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Holyrood or Bust(er) #3: Detectives, Cameramen and Charlie Chaplin

Buster Keaton in Sherlock Jnr

Buster Keaton in Sherlock Jnr

To celebrate TCM’s month-long screening of Buster Keaton films every Sunday in October, I’ll be following along from the UK through the week with the aid of various DVDs, Twitter and this blog.

This second Holyrood or Bust(er) post will cover many of the films being screened on TCM on Sunday 9 October 2011, all grouped under the banner of An Artist at Work: Sherlock, Jr, Good Night Nurse, Steamboat Bill, Jr, The Cameraman, Coney Island, Back Stage, Limelight, The Bell Boy, She Went to the Races, The Haunted House and Hard Luck.

Sherlock, Jr (1924), Good Night Nurse (1918) and Steamboat Bill, Jr (1928)

Week two of this Buster-a-thon has started slightly later than planned but Sherlock, Jr isn’t a bad place to do so.

A recurring idea in Buster’s films is the dream sequence, something which allowed him to come up with even more outlandish ideas than his films set in “reality” would allow.

Here, Buster is a cinema projectionist who wants to be a great detective, but who is destined to pine after Kathryn McGuire while Ward Crane’s nasty piece of work con man tries to get her first. The opening minutes, as Buster goes about his duties at the cinema, may be more leisurely compared to what comes later, but anyone who manages to get that much humour out of sweeping some trash clearly knows what he’s doing.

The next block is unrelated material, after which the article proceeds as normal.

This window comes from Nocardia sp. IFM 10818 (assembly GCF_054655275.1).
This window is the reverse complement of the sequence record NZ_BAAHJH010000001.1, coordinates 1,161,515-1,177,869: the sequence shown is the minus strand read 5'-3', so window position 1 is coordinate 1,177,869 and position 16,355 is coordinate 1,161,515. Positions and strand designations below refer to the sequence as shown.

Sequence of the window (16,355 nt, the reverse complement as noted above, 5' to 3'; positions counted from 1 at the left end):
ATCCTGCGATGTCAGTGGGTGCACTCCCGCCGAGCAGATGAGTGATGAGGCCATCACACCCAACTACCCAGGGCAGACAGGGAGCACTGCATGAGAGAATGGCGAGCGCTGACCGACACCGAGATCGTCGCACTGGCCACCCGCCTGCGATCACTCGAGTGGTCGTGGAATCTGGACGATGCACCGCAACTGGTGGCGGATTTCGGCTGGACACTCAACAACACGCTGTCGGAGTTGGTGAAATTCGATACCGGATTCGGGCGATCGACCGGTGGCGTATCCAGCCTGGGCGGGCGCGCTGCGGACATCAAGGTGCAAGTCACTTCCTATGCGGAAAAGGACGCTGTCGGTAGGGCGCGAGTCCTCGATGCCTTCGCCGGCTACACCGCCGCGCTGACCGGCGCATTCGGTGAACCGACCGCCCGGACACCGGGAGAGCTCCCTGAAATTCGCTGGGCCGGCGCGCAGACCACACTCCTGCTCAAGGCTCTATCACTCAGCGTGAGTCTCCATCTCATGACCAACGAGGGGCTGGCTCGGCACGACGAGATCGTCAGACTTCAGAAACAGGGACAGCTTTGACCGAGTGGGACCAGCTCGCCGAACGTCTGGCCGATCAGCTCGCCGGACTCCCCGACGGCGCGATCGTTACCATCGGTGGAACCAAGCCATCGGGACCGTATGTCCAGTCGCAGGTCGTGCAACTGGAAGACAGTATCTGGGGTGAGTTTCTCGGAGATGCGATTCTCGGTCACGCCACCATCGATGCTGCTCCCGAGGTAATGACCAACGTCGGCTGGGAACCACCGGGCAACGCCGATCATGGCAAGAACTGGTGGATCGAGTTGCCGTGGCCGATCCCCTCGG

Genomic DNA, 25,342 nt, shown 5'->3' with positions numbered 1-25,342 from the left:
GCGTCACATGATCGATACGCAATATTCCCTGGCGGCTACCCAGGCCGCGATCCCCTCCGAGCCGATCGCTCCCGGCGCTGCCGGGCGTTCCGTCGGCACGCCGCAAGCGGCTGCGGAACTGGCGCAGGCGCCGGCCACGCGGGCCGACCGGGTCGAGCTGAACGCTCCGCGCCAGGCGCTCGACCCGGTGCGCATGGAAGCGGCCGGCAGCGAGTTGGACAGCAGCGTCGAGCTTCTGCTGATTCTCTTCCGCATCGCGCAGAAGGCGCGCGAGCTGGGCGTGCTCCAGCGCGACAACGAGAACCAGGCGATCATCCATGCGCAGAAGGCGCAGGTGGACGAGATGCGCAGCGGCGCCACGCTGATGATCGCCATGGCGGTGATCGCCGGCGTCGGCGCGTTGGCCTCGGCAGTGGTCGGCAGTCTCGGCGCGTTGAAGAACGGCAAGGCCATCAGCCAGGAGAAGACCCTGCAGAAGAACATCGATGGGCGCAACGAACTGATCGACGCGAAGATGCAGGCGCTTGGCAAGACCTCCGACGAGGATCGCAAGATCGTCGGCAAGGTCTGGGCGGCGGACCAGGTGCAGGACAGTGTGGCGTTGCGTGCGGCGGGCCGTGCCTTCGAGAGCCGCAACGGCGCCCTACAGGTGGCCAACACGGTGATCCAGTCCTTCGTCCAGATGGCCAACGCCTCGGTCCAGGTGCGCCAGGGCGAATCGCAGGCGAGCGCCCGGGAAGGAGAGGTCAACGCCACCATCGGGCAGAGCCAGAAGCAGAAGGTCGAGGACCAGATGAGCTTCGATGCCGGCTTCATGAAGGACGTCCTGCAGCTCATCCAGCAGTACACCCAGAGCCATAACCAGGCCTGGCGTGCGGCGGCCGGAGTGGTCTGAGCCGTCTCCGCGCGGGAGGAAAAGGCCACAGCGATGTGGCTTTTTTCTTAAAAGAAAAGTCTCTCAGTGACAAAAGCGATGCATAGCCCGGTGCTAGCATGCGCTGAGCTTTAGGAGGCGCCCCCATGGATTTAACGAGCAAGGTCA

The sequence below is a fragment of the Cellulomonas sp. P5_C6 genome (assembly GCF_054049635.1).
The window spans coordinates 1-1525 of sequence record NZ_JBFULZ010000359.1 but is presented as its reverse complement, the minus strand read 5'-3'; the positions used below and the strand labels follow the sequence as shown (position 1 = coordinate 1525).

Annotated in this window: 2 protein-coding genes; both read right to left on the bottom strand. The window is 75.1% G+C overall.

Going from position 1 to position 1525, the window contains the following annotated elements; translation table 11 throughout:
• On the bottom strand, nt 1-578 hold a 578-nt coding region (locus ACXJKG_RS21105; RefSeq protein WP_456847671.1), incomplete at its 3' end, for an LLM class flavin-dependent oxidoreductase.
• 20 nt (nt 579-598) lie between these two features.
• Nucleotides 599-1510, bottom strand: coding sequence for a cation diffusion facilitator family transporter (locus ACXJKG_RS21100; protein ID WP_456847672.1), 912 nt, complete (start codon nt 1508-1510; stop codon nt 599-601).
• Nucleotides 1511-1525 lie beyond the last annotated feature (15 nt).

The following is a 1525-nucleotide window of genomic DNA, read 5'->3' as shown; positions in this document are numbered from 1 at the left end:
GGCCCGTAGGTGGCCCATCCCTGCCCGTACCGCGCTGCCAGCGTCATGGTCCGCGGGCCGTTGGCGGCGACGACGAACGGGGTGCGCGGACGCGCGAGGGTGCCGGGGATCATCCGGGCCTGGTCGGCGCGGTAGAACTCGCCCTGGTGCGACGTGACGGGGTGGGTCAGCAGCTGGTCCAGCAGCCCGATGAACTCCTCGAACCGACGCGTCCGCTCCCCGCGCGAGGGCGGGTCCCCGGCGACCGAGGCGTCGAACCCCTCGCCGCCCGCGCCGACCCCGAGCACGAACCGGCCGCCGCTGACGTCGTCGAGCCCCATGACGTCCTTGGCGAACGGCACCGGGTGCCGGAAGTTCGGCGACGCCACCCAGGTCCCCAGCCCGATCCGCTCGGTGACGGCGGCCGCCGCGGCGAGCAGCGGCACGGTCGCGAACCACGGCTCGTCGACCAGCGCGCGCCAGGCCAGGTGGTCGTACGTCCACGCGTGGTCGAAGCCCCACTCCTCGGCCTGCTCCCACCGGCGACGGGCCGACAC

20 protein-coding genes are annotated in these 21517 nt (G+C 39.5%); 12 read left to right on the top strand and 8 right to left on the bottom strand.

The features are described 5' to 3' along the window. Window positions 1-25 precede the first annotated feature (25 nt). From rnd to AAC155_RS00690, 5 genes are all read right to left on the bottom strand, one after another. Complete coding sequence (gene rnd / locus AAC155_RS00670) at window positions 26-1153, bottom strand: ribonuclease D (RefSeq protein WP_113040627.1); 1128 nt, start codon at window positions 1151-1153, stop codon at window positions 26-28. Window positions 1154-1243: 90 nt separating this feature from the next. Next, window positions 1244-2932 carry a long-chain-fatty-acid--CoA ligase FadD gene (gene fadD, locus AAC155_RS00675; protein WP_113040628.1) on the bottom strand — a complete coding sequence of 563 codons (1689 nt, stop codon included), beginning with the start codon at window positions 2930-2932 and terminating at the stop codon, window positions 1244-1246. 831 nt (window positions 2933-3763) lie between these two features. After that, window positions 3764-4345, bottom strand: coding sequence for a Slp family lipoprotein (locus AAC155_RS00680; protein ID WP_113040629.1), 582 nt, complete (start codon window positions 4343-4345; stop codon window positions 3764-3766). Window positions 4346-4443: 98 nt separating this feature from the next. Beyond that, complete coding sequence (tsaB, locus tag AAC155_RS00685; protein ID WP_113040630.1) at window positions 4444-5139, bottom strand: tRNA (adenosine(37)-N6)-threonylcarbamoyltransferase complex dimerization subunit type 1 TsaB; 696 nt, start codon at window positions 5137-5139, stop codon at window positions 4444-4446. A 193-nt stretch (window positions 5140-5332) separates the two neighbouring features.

The major dream sequence of the film, which sees Buster enter the cinema screen to interact with the locations being screened, is one of the most impressive moments in any of his films, and with Buster Keaton that’s saying something.

As ever, he’s not content to go for the simple gag, instead lining up each scene change seamlessly so that the joke is flawless. We’re an audience who are watching an audience watch Buster and it’s hard to imagine quite how audiences in 1924 would have reacted to something so unique.

But that’s Buster all over, always trying something new and experimenting with the medium he’s working in, while other performers were happy to work within the constraints.

That’s certainly the case with 1918’s Good Night Nurse, a Roscoe ‘Fatty’ Arbuckle picture featuring Buster in a supporting role.

The pair were good friends and it shows here, Buster seemingly having a good time – he even smiles a few times! – and going with the flow as Fatty indulges in the bizarre routines that made him so popular. Fatty’s tendency towards cross-dressing mixed with a man-child type persona make him an acquired taste today, though Good Night Nurse is by no means a bad film. It just isn’t a proper Keaton film, which is the real problem.